Sing, O muse, of the lumbering opossum, of the nearsighted, stumbling opossum, whose only defences are a hiss, a hideous scowl and a rank scent emitted in terror. Let us rejoice in the pink-nosed, pink-fingered opossum, her silvery pouch full of babies, each no bigger than a honeybee.
May your young thrive to ride upon your back. May they fatten and grow large and stumble off on their own to devour cockroaches and carrion and venomous snakes. May their snuffling root out all the ticks in our yards and all the snails in our flower beds. When they faint in the face of marauding dogs, we call back our baying hounds and wait for them to wake. We cheer when they rise and shake themselves. We send them with our blessings as they blunder back into the night.
Let peals of gratitude ring out for the glossy vulture, soarer of air currents, eater of gore. We gaze in wonder at your distant perfection, mistaking you for creatures we thoughtlessly love much more: for eagles or hawks or ospreys. Stolid in our heavy human bones, we follow you with our eyes, watching as you barely shift the angle of your wings to bank and glide, to circle and circle again.
Behold the rat snake gliding silently through the nighttime weeds. Behold the sleek skin, cool but not damp, and the clever darting tongue, sniffing out the contours of the world. Watch as she finds the crack under the toolshed door.
May we remember in your circling the cycle you complete. On the ground, something is suffering. Something is coming near to the end of its time among us, but its life is not ending. Its life can never end. You are turning its body into something beautiful: blood and feathers and hollow bones. Earthbound no longer, the dead are rising again in you, rising and rising, lifted on air.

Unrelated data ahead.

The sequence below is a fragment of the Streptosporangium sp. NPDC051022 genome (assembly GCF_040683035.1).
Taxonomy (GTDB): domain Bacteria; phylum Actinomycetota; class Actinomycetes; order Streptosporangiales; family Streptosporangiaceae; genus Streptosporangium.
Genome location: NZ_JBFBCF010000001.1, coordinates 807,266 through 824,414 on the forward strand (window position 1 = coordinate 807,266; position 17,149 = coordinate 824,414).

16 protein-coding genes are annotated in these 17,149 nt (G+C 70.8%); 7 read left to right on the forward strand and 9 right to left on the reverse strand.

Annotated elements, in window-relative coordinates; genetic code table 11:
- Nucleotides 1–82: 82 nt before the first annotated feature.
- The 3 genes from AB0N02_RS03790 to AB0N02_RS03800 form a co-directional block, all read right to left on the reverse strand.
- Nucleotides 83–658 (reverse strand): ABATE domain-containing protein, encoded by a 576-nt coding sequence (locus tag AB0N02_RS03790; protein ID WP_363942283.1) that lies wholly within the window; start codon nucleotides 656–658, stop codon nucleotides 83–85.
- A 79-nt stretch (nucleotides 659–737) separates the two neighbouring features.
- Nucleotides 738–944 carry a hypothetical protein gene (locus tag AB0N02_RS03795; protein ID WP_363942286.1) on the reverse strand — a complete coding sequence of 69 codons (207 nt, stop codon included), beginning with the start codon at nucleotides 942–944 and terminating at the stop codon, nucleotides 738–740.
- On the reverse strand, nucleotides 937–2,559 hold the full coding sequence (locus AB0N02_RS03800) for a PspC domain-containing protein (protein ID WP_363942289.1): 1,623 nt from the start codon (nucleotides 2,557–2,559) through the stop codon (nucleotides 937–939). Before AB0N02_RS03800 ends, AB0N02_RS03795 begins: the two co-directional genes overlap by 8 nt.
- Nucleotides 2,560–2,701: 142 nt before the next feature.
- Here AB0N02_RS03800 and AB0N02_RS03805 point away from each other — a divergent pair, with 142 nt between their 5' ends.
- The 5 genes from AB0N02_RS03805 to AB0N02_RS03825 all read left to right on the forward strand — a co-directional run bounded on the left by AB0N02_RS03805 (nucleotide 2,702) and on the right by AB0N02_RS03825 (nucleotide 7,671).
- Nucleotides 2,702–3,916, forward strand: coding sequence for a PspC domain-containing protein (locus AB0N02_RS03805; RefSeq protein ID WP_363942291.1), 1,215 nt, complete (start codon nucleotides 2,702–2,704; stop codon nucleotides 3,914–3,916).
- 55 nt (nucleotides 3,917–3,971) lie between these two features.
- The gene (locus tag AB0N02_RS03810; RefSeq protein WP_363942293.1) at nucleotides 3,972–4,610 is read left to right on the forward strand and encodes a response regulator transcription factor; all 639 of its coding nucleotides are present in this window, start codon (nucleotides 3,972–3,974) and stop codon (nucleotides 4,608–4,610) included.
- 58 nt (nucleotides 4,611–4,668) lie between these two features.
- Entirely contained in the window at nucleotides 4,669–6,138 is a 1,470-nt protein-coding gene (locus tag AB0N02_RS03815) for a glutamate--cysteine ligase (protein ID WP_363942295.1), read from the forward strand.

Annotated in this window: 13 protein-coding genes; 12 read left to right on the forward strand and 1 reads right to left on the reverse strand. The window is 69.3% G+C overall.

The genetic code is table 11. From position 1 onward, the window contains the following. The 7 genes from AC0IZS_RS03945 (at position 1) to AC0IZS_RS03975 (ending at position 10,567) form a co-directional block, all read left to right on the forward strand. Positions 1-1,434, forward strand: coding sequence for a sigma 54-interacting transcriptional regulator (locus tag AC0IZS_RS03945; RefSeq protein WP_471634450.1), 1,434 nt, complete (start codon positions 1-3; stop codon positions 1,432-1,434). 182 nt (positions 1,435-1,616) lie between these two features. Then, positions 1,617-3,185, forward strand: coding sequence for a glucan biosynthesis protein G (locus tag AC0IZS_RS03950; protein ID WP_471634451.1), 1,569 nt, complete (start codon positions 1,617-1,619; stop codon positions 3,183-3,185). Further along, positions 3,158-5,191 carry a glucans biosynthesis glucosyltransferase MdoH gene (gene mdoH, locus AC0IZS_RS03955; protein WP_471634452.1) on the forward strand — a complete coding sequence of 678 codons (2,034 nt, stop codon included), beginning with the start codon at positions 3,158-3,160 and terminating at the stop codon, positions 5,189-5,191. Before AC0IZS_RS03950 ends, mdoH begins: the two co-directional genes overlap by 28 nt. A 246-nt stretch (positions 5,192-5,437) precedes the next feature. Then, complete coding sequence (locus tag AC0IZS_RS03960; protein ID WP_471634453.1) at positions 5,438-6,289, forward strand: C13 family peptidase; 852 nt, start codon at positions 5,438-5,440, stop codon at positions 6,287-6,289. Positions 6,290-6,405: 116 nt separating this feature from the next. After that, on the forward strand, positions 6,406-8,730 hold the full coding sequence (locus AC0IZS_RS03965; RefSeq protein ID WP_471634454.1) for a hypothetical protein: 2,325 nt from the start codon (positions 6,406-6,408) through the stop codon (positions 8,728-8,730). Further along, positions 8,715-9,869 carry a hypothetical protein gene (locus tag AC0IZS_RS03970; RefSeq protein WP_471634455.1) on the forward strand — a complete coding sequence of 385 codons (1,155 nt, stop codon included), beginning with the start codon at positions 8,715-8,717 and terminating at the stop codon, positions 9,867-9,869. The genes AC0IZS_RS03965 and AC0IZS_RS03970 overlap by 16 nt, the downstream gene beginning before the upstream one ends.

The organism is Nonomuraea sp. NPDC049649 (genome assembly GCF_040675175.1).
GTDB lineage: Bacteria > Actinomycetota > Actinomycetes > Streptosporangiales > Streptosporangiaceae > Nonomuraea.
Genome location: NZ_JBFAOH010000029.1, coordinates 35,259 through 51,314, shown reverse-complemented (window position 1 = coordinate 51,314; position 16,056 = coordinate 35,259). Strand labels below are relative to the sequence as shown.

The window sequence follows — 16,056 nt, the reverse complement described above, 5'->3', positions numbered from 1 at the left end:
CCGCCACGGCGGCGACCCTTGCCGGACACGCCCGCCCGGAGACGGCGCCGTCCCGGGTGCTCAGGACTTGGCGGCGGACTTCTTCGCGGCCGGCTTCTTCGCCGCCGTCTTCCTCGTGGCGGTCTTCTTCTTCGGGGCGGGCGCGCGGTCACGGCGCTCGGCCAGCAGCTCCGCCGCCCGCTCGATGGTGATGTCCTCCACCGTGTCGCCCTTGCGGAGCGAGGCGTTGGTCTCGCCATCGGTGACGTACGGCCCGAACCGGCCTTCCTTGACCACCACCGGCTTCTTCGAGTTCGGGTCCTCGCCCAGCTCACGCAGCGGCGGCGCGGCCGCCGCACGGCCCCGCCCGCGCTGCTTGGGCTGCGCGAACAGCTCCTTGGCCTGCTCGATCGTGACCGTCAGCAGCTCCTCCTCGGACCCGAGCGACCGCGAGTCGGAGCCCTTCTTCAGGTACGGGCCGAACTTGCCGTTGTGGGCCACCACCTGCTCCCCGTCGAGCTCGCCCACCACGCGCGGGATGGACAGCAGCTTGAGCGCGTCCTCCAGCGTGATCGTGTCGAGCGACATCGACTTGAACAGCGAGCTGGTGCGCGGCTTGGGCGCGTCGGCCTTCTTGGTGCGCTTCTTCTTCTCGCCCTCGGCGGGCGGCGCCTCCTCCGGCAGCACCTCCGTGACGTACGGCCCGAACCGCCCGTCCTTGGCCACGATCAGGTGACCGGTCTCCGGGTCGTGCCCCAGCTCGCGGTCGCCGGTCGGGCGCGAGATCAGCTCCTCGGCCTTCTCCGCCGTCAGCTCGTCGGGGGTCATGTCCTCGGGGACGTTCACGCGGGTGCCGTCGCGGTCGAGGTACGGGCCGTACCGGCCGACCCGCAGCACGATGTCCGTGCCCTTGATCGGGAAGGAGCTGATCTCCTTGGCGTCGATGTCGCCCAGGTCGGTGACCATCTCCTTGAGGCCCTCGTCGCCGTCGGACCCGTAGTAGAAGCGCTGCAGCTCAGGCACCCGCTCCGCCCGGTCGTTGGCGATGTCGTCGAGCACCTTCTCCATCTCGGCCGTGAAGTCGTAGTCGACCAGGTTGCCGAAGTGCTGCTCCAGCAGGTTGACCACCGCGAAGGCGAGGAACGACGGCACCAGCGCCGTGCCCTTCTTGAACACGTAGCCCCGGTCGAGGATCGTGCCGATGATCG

In summer we consider the whine of the mosquito, the secrecy of the spider, the temper of the wasp — who among us could love you? Who could love even one of you, bearing your poisons and your pain into the heavy summertime air? We could. We could love you if we remind ourselves that no creature is made up only of poison, that no life is only a source of irritation or pain.
We could love the mosquitoes for feeding the chittering chimney swifts wheeling in the sunset, for feeding the tree swallows flying low over the lake at dusk. We could love the spider for spinning the silk that holds together the moss of the hummingbird’s nest, the silk that stretches as the baby birds grow. We could love the wasp for eating the caterpillars that eat the tomato plants. We could love you all if only we remembered the tree swallows and the hummingbirds, if only we remembered the taste of home-grown tomatoes still warm from the sun.
On endless summertime evenings, on cool and generous summertime evenings, let us speak kindly of the red bat, the homely little bat with the smushed face and the hairless infants clinging to her fur by teeth and thumb and feet. In daylight, she dangles one-footed from a tree branch, masquerading as a dead leaf. At nightfall she unfolds her canny wings and skitters to her work, sweeping through the skies, circling under the street lights, clearing the air of moths whose larvae eat our trees, sweeping up all the whining, stinging creatures we swat at in the dark.
Behold the rat snake gliding silently through the nighttime weeds. Behold the sleek skin, cool but not damp, and the clever darting tongue, sniffing out the contours of the world. Watch as she finds the crack under the toolshed door. Understand that she is finding too the tiny bald mice in the corner of a drawer full of painting rags — the tiny blind mice hidden in the soft remains of ancient bedsheets fallen to ruin.
Pity the young of the poor field mouse, born for just this purpose. Always there are mice — more mice than the world could ever hold if not for a system that includes this beautiful, sinewy creature, this silent celebration of muscle and grace, this serpent serving our uses but too often coming to a brutal end at the end of a hoe.
World, world, forgive our ignorance and our foolish fears. Absolve us of our anger and our error. In your boundless gift for renewal, disregard our undeserving. For no reason but the hope that one day we will know the beauty of unloved things, stoop to accept our unuttered thanks.
Margaret Renkl is a contributing opinion writer who covers flora, fauna, politics and culture in the American South.